The Coral Sea 1942 Book Review

The Coral Sea 1942: The first carrier battle

Osprey Campaign Series Book 214

By Marke Stille, Illustrated by John White

Softcover in dustjacket,  96 pages, profusely illustrated, index

Published by Osprey Publishing, November 2009

Language: English

ISBN-13: 978-1-84603-440-4

Dimensions: 7.4 x 0.2 x 9.5 inches

The Imperial Japanese Navy planned Operation Mo to seize Port Moresby on the southern coast of New Guinea for the purpose of isolating Australia and threating Allied air bases there.  This would help secure the southern frontier of their Greater East Asia Co-Prosperity Sphere and protect their bases at Rabaul.  Supporting the Japanese invasion fleet were the large aircraft carriers Shokaku and Zuikaku and the light carrier Shoho.  American and British signals intercepts warned Admiral Nimitz of the impending operation, and he decided to contest the invasion by sending all four of his available aircraft carriers, although Enterprise and Hornet did not arrive in time to participate in the battle.

The battle was the first naval engagement fought entirely by aircraft.  Although the opposing fleets were often in close proximity they never sighted each other.  The Americans lost the aircraft carrier Lexington, with Yorktown damaged, while the Japanese lost the light carrier Shoho, with Shokaku damaged.  With Zuikaku’s air group depleted the Japanese determined the landings at Port Moresby could not be supported and cancelled the invasion.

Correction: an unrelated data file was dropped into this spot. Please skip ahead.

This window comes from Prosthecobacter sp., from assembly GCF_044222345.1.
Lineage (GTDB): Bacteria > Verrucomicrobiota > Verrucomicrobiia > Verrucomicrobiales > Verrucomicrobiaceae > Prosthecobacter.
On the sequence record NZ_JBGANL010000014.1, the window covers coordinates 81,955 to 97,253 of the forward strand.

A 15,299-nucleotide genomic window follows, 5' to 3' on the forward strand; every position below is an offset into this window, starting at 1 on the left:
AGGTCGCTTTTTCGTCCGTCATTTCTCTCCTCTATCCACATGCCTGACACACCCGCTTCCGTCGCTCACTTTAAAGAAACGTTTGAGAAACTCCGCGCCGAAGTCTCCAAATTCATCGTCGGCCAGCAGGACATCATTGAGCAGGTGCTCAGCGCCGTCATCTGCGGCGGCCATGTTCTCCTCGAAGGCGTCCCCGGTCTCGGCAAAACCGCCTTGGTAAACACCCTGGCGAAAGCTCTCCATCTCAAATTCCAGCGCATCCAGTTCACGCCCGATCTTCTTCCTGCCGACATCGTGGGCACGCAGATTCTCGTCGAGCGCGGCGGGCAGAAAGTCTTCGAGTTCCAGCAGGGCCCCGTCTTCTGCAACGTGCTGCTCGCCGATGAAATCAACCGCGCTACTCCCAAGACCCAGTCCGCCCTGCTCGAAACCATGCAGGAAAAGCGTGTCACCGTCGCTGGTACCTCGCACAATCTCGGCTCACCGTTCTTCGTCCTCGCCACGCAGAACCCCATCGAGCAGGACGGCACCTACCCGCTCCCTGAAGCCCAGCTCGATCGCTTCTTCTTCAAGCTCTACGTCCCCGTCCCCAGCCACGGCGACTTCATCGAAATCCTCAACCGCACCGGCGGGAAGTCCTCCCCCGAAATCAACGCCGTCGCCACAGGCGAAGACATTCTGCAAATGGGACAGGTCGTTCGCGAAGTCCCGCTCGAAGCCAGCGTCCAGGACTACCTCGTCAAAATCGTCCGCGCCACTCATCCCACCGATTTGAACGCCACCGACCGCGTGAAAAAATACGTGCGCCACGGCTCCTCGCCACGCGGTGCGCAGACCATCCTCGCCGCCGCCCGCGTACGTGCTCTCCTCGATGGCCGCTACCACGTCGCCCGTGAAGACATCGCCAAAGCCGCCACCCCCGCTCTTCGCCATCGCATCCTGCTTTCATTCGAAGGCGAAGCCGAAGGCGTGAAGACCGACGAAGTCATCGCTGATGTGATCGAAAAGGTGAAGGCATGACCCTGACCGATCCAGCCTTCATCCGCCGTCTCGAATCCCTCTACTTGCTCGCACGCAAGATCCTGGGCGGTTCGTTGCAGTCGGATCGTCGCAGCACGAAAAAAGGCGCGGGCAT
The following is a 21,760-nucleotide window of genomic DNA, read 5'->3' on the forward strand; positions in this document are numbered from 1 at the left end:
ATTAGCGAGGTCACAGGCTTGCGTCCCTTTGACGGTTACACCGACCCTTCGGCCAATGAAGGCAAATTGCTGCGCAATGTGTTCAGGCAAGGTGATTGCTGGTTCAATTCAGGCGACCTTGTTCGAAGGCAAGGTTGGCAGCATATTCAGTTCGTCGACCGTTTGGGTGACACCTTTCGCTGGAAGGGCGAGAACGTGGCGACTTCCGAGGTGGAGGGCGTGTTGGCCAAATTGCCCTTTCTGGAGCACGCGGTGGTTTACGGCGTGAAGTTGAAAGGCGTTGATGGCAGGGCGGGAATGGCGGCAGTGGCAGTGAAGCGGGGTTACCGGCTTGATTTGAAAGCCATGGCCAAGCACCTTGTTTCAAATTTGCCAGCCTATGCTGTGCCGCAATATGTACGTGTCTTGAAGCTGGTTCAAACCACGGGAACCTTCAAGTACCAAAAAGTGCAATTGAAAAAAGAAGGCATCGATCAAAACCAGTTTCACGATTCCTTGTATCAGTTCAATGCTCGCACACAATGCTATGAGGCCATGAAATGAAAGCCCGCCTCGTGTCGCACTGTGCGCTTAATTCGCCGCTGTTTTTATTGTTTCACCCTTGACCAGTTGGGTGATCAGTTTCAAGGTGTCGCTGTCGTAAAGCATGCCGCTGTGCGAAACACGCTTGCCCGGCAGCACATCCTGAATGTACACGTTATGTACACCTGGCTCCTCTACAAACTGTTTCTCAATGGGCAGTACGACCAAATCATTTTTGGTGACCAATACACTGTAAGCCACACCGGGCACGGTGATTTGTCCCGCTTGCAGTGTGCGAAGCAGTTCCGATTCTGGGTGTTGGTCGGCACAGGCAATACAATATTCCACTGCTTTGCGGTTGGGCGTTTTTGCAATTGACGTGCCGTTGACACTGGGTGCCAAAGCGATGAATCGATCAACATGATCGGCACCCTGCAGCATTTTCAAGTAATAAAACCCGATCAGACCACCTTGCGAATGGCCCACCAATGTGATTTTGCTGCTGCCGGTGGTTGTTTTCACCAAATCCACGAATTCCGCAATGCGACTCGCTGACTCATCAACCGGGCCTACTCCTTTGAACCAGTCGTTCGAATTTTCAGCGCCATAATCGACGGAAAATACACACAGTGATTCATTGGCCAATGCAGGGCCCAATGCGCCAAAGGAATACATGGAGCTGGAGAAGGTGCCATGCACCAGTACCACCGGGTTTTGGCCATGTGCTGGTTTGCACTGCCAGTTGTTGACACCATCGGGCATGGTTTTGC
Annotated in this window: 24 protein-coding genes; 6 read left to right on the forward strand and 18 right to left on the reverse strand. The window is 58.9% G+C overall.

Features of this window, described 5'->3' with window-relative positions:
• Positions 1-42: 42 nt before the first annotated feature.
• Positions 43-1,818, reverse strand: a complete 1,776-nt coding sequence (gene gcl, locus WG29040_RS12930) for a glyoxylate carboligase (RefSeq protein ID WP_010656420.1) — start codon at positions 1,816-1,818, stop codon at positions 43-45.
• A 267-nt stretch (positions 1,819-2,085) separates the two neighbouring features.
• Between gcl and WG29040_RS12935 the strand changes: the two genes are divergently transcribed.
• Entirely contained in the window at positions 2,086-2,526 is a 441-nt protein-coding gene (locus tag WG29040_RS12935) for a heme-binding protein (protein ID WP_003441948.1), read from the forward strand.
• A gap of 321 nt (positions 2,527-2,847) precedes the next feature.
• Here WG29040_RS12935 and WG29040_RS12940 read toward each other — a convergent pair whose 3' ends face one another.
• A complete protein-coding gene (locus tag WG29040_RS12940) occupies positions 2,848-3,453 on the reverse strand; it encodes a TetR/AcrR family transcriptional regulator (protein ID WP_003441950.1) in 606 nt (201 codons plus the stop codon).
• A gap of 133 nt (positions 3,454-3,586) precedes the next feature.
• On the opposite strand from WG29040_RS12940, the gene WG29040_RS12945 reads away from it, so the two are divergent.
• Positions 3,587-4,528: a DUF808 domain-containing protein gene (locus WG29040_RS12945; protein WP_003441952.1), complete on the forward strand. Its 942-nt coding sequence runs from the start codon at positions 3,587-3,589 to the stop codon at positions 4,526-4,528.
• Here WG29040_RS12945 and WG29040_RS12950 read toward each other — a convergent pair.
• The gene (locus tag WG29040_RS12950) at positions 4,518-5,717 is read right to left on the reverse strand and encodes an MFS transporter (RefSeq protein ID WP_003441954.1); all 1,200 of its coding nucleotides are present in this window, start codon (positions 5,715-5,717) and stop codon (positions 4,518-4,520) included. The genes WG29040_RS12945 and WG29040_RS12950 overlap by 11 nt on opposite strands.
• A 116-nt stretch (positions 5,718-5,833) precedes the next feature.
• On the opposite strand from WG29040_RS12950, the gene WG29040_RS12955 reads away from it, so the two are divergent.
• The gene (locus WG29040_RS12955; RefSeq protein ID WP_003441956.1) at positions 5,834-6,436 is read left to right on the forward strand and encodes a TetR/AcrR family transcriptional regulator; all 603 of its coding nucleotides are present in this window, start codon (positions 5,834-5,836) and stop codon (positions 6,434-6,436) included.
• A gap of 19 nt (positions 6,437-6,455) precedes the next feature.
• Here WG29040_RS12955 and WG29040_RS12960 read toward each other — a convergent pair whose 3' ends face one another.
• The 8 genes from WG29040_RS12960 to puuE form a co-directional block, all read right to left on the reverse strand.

Both sides claimed victory.  On the Allied side, the threat to Australia was abated and the Japanese juggernaut was turned back for the first time in the war.  On the other hand, the Japanese thought they had sunk two American carriers.  Their own fleet carriers could be repaired and their air groups replenished, and the IJN would enjoy a two to one superiority in aircraft carriers in the meantime.  In reality, damage to the Yorktown was (quite heroically) repaired in time for her to participate in the Battle of Midway, while neither Zuikaku nor Shokaku were present.

Author Mark Stille has done an excellent job of documenting the events leading up to the Battle of the Coral Sea as well as the play-by-play of the battle itself.  Naval battles are complex affairs, but the graphics-intense format of the Osprey Campaign series shines in making a clear presentation of the ship and aircraft maneuvers.  The length of this work is just enough to present this engagement well.  This is one of the better volumes of this series and well worth picking up.

It’s Your Ship Book Review

It’s Your Ship: Management Techniques from the Best Damn Ship in the Navy